Image Courtesy of 'Migrants' team.

VES Student Award Winners on Making 'Migrants'

The winning team of the 19th Annual VES Student Awards share a break-down of their technique in their animated short film, Migrants.

 


 

Hi, we are the people behind Migrants, a student animated project about polar bears forced to leave their ice floe and discover a new land with unwelcoming inhabitants.

 

This is a break-down of how we created our short-film and the big questions we asked ourselves during its creation.

 

 

What story do we want to tell, and how do we want to tell it?

 

We wanted to make a short film that talks about society and current issues, but we didn't want it to focus on one specific subject. So, we chose various themes that we, members of the team and young people, are worried about: refugee crises, racism, and global warming.

 

One member of the team came up with the question, “what would happen if polar bears were forced to live among brown bears because of global warming.” We all agreed to base our project around this question. Then, we had to figure out how we wanted our film to look visually and why.

 

We chose to use stuffed animal characters and stop motion stylised assets for two reasons: to cover these highly charged and sensitive topics, and to better resonate with younger audiences.

 

Concept art for polar bears in Migrant.

Concept art for brown bears in Migrant.

 

What will our movie look like?

 

One thing every member of the team can agree on is that we are more comfortable in front of 3D software than in front of pen and paper, so most of our Look Development (even character design), was made by testing it directly in 3D. Re-sculpting an entirely new idea instead of re-drawing it took a lot more time... But in the end, we managed to create our 3D polar bears and brown bears.

 

Character design of mother polar bear.
Character design of polar bear cub.
Character design of brown bear cub from side.
Character design of brown bear cub from front.

 

Soon after creating our characters, we moved onto our environmental assets.

 

Design of mushroom for environment.
Design of bush for environment.

 

How do we create the stop motion effect in the animation?

 

The easiest way to get this effect is by animating in 12 fps, but we wanted to have our bears bend and fold like stuffed animals and to have some bounciness in their animation. So, we did a “basic” rig and then we had to simulate all our animations to get those folds.

 

We later discovered that this technique helped us a lot! Thanks to those simulations we avoided many problems of interpenetrations for the fur.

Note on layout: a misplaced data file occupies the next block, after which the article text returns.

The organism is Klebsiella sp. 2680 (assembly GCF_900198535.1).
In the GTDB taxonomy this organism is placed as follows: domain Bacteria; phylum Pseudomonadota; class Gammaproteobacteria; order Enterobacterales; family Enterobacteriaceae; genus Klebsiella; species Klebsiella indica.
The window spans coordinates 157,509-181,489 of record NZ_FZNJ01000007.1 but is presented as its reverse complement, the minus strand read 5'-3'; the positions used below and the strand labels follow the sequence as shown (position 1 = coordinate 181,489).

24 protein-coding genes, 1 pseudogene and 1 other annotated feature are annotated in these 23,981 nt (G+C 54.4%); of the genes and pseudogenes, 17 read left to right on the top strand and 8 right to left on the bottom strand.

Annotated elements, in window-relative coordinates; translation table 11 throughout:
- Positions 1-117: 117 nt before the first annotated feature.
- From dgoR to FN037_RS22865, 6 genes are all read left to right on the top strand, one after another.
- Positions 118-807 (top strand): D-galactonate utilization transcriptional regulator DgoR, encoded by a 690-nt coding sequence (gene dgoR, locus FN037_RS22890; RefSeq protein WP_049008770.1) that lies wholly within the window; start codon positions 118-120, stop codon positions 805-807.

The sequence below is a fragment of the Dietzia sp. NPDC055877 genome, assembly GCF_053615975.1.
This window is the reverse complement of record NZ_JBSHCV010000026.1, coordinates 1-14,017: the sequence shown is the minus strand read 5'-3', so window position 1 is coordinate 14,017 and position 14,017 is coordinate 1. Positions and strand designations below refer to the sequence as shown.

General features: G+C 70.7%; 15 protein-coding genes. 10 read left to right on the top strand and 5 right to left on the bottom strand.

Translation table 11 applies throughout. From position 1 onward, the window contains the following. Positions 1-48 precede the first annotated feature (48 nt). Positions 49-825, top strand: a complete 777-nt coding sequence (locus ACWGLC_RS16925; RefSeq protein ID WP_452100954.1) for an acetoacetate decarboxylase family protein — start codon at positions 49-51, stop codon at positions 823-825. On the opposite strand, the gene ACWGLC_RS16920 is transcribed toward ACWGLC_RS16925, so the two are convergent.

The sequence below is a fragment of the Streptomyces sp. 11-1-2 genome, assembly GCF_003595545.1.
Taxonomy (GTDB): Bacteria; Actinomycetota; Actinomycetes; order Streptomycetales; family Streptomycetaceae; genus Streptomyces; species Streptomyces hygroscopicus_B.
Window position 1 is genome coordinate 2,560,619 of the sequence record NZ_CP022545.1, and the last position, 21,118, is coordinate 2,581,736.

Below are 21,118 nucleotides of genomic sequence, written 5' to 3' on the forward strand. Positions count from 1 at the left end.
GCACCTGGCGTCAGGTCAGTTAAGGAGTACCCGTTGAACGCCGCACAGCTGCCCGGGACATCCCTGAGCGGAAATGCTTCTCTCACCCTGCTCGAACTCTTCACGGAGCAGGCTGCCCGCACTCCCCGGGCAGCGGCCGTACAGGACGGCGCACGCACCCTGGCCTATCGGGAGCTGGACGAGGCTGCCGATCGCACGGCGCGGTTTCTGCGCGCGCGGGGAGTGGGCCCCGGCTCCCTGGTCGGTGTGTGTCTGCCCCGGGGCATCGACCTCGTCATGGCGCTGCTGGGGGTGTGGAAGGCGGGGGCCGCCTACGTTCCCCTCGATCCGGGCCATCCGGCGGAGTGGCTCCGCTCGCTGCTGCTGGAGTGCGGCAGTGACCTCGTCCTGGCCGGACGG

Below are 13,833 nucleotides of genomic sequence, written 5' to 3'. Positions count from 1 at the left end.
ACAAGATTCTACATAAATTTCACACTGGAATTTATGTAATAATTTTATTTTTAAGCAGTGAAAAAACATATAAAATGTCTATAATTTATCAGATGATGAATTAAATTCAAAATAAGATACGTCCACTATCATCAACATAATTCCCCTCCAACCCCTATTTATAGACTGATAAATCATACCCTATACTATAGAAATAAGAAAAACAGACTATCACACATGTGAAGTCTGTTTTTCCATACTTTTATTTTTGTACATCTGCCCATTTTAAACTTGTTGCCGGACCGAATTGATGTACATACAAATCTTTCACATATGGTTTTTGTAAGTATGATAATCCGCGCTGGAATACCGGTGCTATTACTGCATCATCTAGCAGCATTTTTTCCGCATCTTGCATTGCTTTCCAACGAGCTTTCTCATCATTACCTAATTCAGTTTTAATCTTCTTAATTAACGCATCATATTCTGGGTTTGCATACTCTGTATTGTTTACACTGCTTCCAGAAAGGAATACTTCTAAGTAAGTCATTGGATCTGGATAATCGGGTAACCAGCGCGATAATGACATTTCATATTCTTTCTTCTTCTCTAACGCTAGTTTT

How do we create the special effects?

 

We decided to turn our ocean into plastic materials to enhance the stop motion artistic direction. The challenge was to create every water movement like rain, waves, splashes, and white water with plastic pieces. The focus was on the motion and the texture to make it believable.

 

We also decided to transform our ice into polystyrene. For this, we created a tool to make the conversion very rapid. All we had to do was create the shapes we wanted for the shot and then the tool added all the details we wanted. It took time to set up this tool but it helped us a lot during the production.

 

Still of mother polar bear and her cub on melting ice cap from Migrants.

 

How can we convey the characters’ emotions to the audience?

 

As our characters were stuffed animals with black marbles for eyes, we had to do a lot of work on the evolution of the atmosphere during the movie. All these evolutions in our environments were going to impact the audience’s interpretation of the characters' moods, so it was important to get this right. To do this, we mainly worked on the lighting and compositing.


We wanted to create two different atmospheres. The first one was the arrival of our characters in the forest: it needed to be a colourful scene, with clear directional sunlight. We wanted the characters to feel like they landed on a promised land where everything looked pretty and welcoming.

 

For the second atmosphere, we went for something colder and darker, with an overcast sky, so that the characters and audience could feel that things would become more threatening. As soon as we defined those two atmospheres, we worked on going from one to the other, as the story progressed.


Still of brown bear cub and polar bear cub staring at each other from Migrants.

Close up still of mother polar bear from Migrants.

 

Meet the team - their role in the project and their current jobs:

Aubin Kubiak - Lead animator, animator | SuperProd (Angoulême)

Antoine Dupriez - Special Effects, FX artist | Illumination Mac Guff (Paris)

Lucas Lermytte -  Pipeline TD and Rigger, TD Rig | SuperProd (Paris)

Zoé Devise - Lookdev, Lighting & Compositing, Lighting/Compositing artist | Jungler (Paris)

Hugo Caby - Lookdev, Lighting & Compositing, Compositing | Studio Hari  (Angoulême)

 

Watch the trailer here:

 

Modelling, rigging and animation done in Autodesk Maya. Pipeline creation done with Python in Maya.

  


Thank you to the Migrants team for sharing their process and experiences, we hope that their work can inspire many other young artists and we encourage students to participate in the VES student awards 2022! More details to come soon. 

 

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